Thanking God for the pain

One morning, as we were sitting at the breakfast table discussing memories good and bad, Bertha said something so profound that I wrote it down just so I’d get it just right.

We have a wagonload of memories of God’s people who have loved us and cared for us. But we also have painful memories that we wish we could edit out of our lives.  But the Holy Spirit has shown me that if He took out the pain and strife, He would also be removing the lovely things that happened during that same time. Or, that happened as a direct result of the bad event. 

The teacher who scarred a kid 

It brought up a painful memory from my junior high days. I was new in that school, surrounded by a hundred fellow seventh-graders. We had been herded into the gymnasium where the band director, Mr. Keating, was in charge.  He called everyone to order and announced that today we would be electing class officers.

Now, bear in mind that I was new there.  For the previous four years I’d gone to school in rural West Virginia and then we moved back to Alabama in time for my sixth grade in a two-room rural (really really rural!) school.  So, now, junior high and all the kids in our part of the world ride the bus to the county seat of Double Springs, AL for the rest of our schooling.  The junior and senior high classes all met in the same building.

Now, perhaps half of our class had gone to elementary school right there in town. The others of us were from small schools out in the county.  This means only the town kids knew each other.  So, when class officers were nominated, naturally they nominated the people they knew.  As a result, the town kids were raising their hands and nominating one another. Only they were being elected.

So, seeing an injustice–I thought–I raised my hand.

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The room in your house no one knows about

“I’ve got a secret!”  –Popular television game show of the 1960s and 1970s.

A fellow I know wrote of the secrets his family was harboring as they struggled to deal with an addictive, out-of-control relative.

“You know how the family gets ready to host a guest and the house is clean and in order and nothing out of place?  The guest is impressed.  He wishes his house could be this neat and organized with nothing out of place.”

“But what he doesn’t know is that there is one room where you have stored all the junk and clutter.  If he were to open the door to that room, he would be amazed.”

That, he said, is how things are for a family that tries to keep up an image when they are about to come apart.

They push things back into that private room, whose door they dare not open.

It’s about family secrets.

Everyone has them, he said.

One of our deacon families was hosting a gathering of church members.  I was amazed at the lack of clutter.  They ought to see my house, I thought.  But they had no stack of newspapers, no unread or partially read magazines lying around, no pile of books to be donated to the library or returned there.

When I asked our hostess how she did this, she surprised me.

“Brother Joe, there is one room you dare not look into.  That’s where we dumped all the clutter!” And she laughed.

Do we do this with the human heart, I wonder. Have one room that holds all the family trash, all the clutter, all the stuff we dare not show the world?

It is true that everyone has their secrets, things they dare not tell the world. And, I will go so far as to say that’s normal.  It’s even probably healthy.

I do not want to know that you and your spouse had an argument last night.  Neither do I need to know about your private lives, the intimacies (or lack thereof) between you.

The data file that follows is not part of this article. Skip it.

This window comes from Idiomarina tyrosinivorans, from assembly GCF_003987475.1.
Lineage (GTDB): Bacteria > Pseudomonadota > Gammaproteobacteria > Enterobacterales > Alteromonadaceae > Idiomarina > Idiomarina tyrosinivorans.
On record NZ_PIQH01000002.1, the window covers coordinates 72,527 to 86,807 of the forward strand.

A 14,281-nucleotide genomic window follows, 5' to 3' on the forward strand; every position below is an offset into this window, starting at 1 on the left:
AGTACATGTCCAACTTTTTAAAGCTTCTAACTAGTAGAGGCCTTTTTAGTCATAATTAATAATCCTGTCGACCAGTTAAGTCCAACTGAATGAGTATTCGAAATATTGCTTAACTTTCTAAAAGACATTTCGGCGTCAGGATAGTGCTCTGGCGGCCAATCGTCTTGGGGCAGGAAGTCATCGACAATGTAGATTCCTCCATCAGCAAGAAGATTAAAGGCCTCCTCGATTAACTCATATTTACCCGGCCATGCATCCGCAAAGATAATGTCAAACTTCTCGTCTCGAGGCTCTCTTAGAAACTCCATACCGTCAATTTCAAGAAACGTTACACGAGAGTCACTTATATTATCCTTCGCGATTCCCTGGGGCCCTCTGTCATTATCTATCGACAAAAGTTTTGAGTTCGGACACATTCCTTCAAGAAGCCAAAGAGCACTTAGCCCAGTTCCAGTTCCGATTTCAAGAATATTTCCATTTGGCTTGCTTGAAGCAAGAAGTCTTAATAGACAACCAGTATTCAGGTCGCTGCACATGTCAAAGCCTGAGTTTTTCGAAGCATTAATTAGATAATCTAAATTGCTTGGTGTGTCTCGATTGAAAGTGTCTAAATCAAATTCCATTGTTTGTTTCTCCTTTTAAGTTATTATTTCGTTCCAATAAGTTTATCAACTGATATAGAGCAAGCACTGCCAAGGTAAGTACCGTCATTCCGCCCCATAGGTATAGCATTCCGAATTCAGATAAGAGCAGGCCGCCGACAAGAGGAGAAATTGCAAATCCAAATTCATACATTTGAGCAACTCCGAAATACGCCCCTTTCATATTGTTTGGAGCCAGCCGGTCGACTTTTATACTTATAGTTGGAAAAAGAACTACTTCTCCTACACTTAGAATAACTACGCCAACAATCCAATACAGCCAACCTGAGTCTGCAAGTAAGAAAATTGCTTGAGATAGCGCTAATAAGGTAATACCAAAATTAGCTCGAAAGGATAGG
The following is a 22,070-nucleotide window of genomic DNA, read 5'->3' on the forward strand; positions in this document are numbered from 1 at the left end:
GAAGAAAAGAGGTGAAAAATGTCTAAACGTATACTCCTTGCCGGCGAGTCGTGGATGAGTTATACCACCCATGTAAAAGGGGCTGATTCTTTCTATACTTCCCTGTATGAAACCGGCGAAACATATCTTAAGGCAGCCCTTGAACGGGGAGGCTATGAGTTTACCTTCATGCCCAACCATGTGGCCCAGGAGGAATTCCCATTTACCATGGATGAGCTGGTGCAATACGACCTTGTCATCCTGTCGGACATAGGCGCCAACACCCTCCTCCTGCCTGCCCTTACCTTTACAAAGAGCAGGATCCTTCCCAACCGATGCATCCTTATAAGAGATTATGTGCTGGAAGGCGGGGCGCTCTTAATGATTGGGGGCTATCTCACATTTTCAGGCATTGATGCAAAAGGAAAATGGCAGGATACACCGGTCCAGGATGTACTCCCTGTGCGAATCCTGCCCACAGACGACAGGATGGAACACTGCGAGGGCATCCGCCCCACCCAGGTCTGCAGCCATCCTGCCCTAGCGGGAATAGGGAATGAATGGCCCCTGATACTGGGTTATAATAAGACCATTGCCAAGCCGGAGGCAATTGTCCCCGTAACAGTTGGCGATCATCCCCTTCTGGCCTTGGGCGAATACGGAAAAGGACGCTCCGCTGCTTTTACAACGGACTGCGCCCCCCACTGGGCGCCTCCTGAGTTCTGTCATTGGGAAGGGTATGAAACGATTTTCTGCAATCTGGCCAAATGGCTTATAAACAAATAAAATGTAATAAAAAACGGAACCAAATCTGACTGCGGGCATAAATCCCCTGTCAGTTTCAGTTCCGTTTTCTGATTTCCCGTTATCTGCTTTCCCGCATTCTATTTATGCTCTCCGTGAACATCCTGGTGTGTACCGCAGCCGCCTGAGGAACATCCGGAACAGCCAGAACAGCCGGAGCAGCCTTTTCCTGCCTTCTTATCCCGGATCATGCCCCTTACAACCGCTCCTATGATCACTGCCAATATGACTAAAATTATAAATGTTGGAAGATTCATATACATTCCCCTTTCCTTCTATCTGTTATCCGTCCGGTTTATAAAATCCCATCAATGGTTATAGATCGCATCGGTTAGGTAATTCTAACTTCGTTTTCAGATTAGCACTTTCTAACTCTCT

Keep it to yourself. It’s all right.

For months, Fran had cared for her ailing husband before death finally claimed him. She was literally worn to a frazzle. Their long marriage had been difficult, but she had been faithful and had kept the family secrets. And now that was all gone.  That’s why she did something highly questionable.

Within hours after the funeral, the widow told her children: “No more secrets.”  What followed was her announcement that she felt strongly that she and a family friend had grown close and would someday marry.  “I wanted you to know,” she said. “I’m so tired of keeping secrets.”

That was one bit of news the family wished she had kept to herself. They were not ready for this and could not handle it.

Some things should be kept secret: What a couple does in the bedroom does not need to be told.  What the husband or wife did before marriage (or before coming to Christ) should be left behind.  If the couple went through counseling and the garbage came out in the safety of the sessions, they should forgive and forget and go forward.

So, let no one who reads this think Joe is calling for complete openness about every detail of our lives.  You do not need to know everything I’ve done and I have no use for that information from you.

But many of us maintain secret rooms in our spiritual houses which need to be cleaned and disinfected and aired out.  We’re talking about repentance of sin, and healing and a new holiness.

A bizarre little incident took place in the days when Nehemiah was leading God’s people to rebuild the walls around Jerusalem.  Throughout their long, hard ordeal, the Israelites were harassed and undermined by their pagan neighbors, led by a wicked trio known as Sanballat the Samarian, Tobiah the Ammonite, and Geshem the Arab.  (These brutes are active throughout the book of Nehemiah, and receive an ‘A’ for persistence!)  Finally, the wall is completed around the city and things are moving forward. That’s when Nehemiah the governor makes a discovery.

Eliashib, the high priest, who was in charge of the various storerooms in the temple, turned out to be a relative of Tobiah the Ammonite due to the forbidden practice of intermarriage with the pagans.  On one occasion, when Nehemiah returned from conferring with his boss, the king of Persia, he “discovered the evil that Eliashib had done on behalf of Tobiah.”  And what was that?

He had provided the enemy Tobiah “a room in the courts of God’s house.” (Nehemiah 13:7).